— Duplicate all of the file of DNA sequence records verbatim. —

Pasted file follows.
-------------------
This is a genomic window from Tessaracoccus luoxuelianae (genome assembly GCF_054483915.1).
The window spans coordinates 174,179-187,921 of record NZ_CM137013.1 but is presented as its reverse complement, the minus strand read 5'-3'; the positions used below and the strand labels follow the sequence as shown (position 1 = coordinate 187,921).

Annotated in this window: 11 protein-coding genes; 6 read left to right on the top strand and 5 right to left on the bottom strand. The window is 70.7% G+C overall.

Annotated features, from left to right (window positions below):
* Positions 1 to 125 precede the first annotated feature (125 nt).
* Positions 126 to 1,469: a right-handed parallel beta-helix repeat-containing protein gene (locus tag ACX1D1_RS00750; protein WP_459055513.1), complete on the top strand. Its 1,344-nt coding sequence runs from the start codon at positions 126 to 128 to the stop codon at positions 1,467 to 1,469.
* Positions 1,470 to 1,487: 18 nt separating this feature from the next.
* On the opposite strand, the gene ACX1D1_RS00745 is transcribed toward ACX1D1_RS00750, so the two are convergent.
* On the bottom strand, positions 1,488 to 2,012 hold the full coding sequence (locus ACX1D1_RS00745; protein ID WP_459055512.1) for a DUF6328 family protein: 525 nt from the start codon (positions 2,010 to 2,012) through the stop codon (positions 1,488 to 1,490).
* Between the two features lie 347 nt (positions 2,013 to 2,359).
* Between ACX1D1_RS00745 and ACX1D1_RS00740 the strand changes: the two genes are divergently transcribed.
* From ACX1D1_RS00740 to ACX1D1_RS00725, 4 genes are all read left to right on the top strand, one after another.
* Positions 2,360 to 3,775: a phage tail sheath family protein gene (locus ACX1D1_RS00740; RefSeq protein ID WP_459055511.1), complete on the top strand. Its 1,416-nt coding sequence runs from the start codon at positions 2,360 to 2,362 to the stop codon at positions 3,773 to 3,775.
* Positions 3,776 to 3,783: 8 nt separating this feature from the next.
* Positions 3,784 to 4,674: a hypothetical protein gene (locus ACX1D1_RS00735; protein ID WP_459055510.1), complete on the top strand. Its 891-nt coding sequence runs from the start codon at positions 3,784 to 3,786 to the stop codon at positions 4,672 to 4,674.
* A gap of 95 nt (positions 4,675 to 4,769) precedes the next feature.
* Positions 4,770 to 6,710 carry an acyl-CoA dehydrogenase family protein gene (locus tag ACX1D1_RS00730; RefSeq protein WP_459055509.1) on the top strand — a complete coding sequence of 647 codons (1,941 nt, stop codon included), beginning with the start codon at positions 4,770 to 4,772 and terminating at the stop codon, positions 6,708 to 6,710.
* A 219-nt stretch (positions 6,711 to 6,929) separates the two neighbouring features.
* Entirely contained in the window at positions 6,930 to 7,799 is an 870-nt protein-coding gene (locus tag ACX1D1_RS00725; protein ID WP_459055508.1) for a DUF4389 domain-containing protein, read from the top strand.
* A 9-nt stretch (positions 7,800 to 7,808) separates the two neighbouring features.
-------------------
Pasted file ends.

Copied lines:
This is a genomic window from Tessaracoccus luoxuelianae (genome assembly GCF_054483915.1).
The window spans coordinates 174,179-187,921 of record NZ_CM137013.1 but is presented as its reverse complement, the minus strand read 5'-3'; the positions used below and the strand labels follow the sequence as shown (position 1 = coordinate 187,921).

Annotated in this window: 11 protein-coding genes; 6 read left to right on the top strand and 5 right to left on the bottom strand. The window is 70.7% G+C overall.

Annotated features, from left to right (window positions below):
* Positions 1 to 125 precede the first annotated feature (125 nt).
* Positions 126 to 1,469: a right-handed parallel beta-helix repeat-containing protein gene (locus tag ACX1D1_RS00750; protein WP_459055513.1), complete on the top strand. Its 1,344-nt coding sequence runs from the start codon at positions 126 to 128 to the stop codon at positions 1,467 to 1,469.
* Positions 1,470 to 1,487: 18 nt separating this feature from the next.
* On the opposite strand, the gene ACX1D1_RS00745 is transcribed toward ACX1D1_RS00750, so the two are convergent.
* On the bottom strand, positions 1,488 to 2,012 hold the full coding sequence (locus ACX1D1_RS00745; protein ID WP_459055512.1) for a DUF6328 family protein: 525 nt from the start codon (positions 2,010 to 2,012) through the stop codon (positions 1,488 to 1,490).
* Between the two features lie 347 nt (positions 2,013 to 2,359).
* Between ACX1D1_RS00745 and ACX1D1_RS00740 the strand changes: the two genes are divergently transcribed.
* From ACX1D1_RS00740 to ACX1D1_RS00725, 4 genes are all read left to right on the top strand, one after another.
* Positions 2,360 to 3,775: a phage tail sheath family protein gene (locus ACX1D1_RS00740; RefSeq protein ID WP_459055511.1), complete on the top strand. Its 1,416-nt coding sequence runs from the start codon at positions 2,360 to 2,362 to the stop codon at positions 3,773 to 3,775.
* Positions 3,776 to 3,783: 8 nt separating this feature from the next.
* Positions 3,784 to 4,674: a hypothetical protein gene (locus ACX1D1_RS00735; protein ID WP_459055510.1), complete on the top strand. Its 891-nt coding sequence runs from the start codon at positions 3,784 to 3,786 to the stop codon at positions 4,672 to 4,674.
* A gap of 95 nt (positions 4,675 to 4,769) precedes the next feature.
* Positions 4,770 to 6,710 carry an acyl-CoA dehydrogenase family protein gene (locus tag ACX1D1_RS00730; RefSeq protein WP_459055509.1) on the top strand — a complete coding sequence of 647 codons (1,941 nt, stop codon included), beginning with the start codon at positions 4,770 to 4,772 and terminating at the stop codon, positions 6,708 to 6,710.
* A 219-nt stretch (positions 6,711 to 6,929) separates the two neighbouring features.
* Entirely contained in the window at positions 6,930 to 7,799 is an 870-nt protein-coding gene (locus tag ACX1D1_RS00725; protein ID WP_459055508.1) for a DUF4389 domain-containing protein, read from the top strand.
* A 9-nt stretch (positions 7,800 to 7,808) separates the two neighbouring features.